"The Nun in the Garret" engages the topic of dissent, both in the sense that it dissents from the theory of the secular novel, and is informed by the Dissenting faiths of Victorian England and their compatibility with a scriptural hermeneutics that privileges questioning. I observe how religion and form intersect in the novel through this lens of dissent, arguing that the realist novel consistently uses the marriage plot as a staging ground that pits civil society against privately held religious belief. As a means of exploring this formal concern, I employ a way of reading I've termed "faithful reading," which does not treat religion's influence on the marriage plot and, hence, the novel as something symptomatic or repressed, but as something that is openly and even didactically treated. Faithful reading is a germ of a way of looking at the text that revives hermeneutics's context by acknowledging its religious roots and looking at the way these roots can assist readers in pursuing the problems or liabilities of presentism; restoring this context is a necessary part of acknowledging criticism's history of asking questions of texts, of dissenting itself. Faithful reading suggests that religion is present, structuring, and crucial to any understanding of the realist novel, and that any repression of religion is most commonly found in critical approaches to novels, not the novels themselves. The methodology thus locates moments of religious dissent, and uses the metaphors and forms in these moments as maps to construct newly resonant readings of the relationship between the novel and religion. As I examine the way that religion thus influences the marriage plot, I explore an alternate reading of a canonical archive of the nineteenth-century novel, locating realist texts where religion and the marriage plot are inextricably intertwined, including Jane Austen's Mansfield Park, Charlotte Brontë's Villette, Elizabeth Gaskell's North and South, Wilkie Collins's The Moonstone, and Mrs. Humphry Ward's Robert Elsmere.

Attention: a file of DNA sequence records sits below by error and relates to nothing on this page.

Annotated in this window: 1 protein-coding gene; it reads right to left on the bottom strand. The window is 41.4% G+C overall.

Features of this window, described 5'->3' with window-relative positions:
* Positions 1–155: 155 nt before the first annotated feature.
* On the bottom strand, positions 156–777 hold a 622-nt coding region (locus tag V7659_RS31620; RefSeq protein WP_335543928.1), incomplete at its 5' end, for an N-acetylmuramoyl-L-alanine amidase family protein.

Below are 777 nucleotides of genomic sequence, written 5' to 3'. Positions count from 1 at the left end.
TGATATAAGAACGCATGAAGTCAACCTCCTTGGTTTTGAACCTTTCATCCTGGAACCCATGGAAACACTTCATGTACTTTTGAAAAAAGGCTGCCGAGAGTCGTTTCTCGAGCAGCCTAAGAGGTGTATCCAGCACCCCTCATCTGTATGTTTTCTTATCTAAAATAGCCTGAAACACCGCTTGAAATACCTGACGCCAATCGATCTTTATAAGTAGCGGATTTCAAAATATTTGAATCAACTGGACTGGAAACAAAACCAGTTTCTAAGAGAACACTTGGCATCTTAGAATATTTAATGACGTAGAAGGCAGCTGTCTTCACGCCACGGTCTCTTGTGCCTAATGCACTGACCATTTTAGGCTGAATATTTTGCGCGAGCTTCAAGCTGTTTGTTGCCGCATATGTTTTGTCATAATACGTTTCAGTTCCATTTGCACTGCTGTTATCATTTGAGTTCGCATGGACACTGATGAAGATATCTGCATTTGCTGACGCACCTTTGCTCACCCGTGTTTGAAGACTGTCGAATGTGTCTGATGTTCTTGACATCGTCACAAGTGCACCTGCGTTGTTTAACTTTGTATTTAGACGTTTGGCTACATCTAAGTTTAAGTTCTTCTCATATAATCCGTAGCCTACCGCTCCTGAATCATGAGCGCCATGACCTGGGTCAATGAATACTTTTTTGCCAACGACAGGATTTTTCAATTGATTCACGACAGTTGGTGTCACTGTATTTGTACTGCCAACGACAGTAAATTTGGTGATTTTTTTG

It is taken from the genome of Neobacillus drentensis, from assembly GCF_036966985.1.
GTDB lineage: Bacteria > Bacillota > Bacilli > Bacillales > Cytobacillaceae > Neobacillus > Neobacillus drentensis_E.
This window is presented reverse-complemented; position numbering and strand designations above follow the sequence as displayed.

The Food Plot in the Nineteenth Century British Novel

This book is about food, eating, and appetite in the nineteenth-century British novel.

The Food Plot in the Nineteenth Century British Novel

Author: Michael Parrish Lee

Publisher: Springer

ISBN: 1137499389

Page: 246

View: 554

This book is about food, eating, and appetite in the nineteenth-century British novel. While much novel criticism has focused on the marriage plot, this book revises the history and theory of the novel, uncovering the “food plot” against which the marriage plot and modern subjectivity take shape. With the emergence of Malthusian population theory and its unsettling links between sexuality and the food supply, the British novel became animated by the tension between the marriage plot and the food plot. Charting the shifting relationship between these plots, from Jane Austen’s polite meals to Bram Stoker’s bloodthirsty vampires, this book sheds new light on some of the best-know works of nineteenth-century literature and pushes forward understandings of narrative, literary character, biopolitics, and the novel as a form. From Austen to Zombies, Michael Parrish Lee explores how the food plot conflicts with the marriage plot in nineteenth-century literature and beyond, and how appetite keeps rising up against taste and intellect. Lee’s book will be of interest to Victorianists, genre theorists, Food Studies, and theorists of bare life and biopolitics. - Regenia Gagnier, Professor of English, University of Exeter In The Food Plot Michael Lee engages recent and classic scholarship and brings fresh and provocative readings to well worked literary critical ground. Drawing upon narrative theory, character study, theories of sexuality, and political economy, Professor Lee develops a refreshing and satisfyingly deep new reading of canonical novels as he develops the concept of the food plot. The Food Plot should be of interest to specialists in the novel and food studies, as well as students and general readers. - Professor April Bullock, California State University, Fullerton, USA